No excuses

"No excuses" Continued...

Issue: "Profiles in effective compassion," Sept. 26, 2009

In another part of the Bronx, a group of kindergarten girls, dressed in navy jumpers and white shirts with "Girls Prep" stitched on the sleeves, are getting noisy. Their teacher rings a bell and the girls suddenly sit poised and still until he tells them, "OK, you can melt!" and they finally exhale. They line up to file through the bright orange and yellow halls-past classrooms dedicated to local and national female heroes-quiet and holding hands.

Boykin Curry, the chairman of Girls Prep Bronx and co-founder of Girls Prep Lower East Side, embraced school reform after working with the Advisory Board Company, a company that found the best ideas for improving organizations and shared them with its members.

It tried to do the same with education, bringing together the superintendents of America's 20 largest school districts and asking what they needed to make their schools better.

"There was just silence," Curry said. The educators finally said they already knew exactly what they needed to do-get rid of incompetent teachers, pay the best teachers more, change ineffective curriculum or adjust it for individual needs-and they couldn't because all the solutions were vetoed by everyone from the mayor to the school board to the teachers union to the janitors union.

Curry realized the problem wasn't lack of knowledge but a crippling governance structure. So he got involved in the school-choice movement and helped begin Girls Prep Lower East Side, a charter school that could give poor families the same option rich families had: a quality, all-girls education.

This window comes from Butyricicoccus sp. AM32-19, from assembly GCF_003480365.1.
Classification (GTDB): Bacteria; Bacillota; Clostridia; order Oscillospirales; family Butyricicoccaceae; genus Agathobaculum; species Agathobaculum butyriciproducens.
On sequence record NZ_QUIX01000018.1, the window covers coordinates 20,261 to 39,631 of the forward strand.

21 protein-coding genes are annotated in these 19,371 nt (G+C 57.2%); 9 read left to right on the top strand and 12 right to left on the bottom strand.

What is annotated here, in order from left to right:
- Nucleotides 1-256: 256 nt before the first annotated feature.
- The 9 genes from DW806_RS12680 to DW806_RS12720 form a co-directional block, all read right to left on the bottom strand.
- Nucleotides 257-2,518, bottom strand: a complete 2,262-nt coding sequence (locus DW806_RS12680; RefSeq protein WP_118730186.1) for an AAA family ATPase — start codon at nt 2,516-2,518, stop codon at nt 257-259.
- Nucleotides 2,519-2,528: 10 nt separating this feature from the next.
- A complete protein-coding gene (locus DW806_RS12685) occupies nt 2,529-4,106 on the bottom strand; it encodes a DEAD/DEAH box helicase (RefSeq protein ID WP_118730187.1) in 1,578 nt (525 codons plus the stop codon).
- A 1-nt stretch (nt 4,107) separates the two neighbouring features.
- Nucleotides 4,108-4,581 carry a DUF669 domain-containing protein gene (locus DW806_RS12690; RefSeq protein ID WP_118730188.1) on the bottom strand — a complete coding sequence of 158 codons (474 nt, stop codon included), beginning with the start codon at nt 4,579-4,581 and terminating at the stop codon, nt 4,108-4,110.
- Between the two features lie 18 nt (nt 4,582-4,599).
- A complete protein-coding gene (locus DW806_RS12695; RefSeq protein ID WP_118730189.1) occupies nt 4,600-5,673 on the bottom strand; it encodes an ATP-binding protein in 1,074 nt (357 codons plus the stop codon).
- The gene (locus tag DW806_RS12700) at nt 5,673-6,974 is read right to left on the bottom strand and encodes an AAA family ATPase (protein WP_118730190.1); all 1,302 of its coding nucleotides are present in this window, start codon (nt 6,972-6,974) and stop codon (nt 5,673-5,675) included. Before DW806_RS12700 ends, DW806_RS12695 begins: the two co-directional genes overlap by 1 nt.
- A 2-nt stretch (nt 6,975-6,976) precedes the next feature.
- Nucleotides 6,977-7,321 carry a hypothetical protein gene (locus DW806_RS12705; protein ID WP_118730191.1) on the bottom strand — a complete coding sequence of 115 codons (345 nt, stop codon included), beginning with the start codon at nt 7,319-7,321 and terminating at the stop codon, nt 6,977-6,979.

In the Lower East Side, the first principal built a warm school environment but achieved only mediocre math scores. So the leaders fired the old principal and hired a new one who kept the same teachers, retooled the program, and one year later had every girl passing the state math exam. A traditional public school could never have fired the first principal, Curry points out: "She was a B plus. . . . She just wasn't achieving excellence." Public Prep has expanded to build a middle school, Girls Prep Bronx, and hopefully a boy's school in 2011.

"These are the kids that everyone says, 'Oh you can't educate them. It's not about the schools, it's about their families. They're doomed,'" said Curry. But he, Flake, and Drammeh prove that educators can raise standards, slash bureaucracy, and build community. Of course, it's harder if you come from a single-parent family and your mom is working two jobs and didn't graduate from college herself, said Curry: "We don't view that as an excuse to quit."


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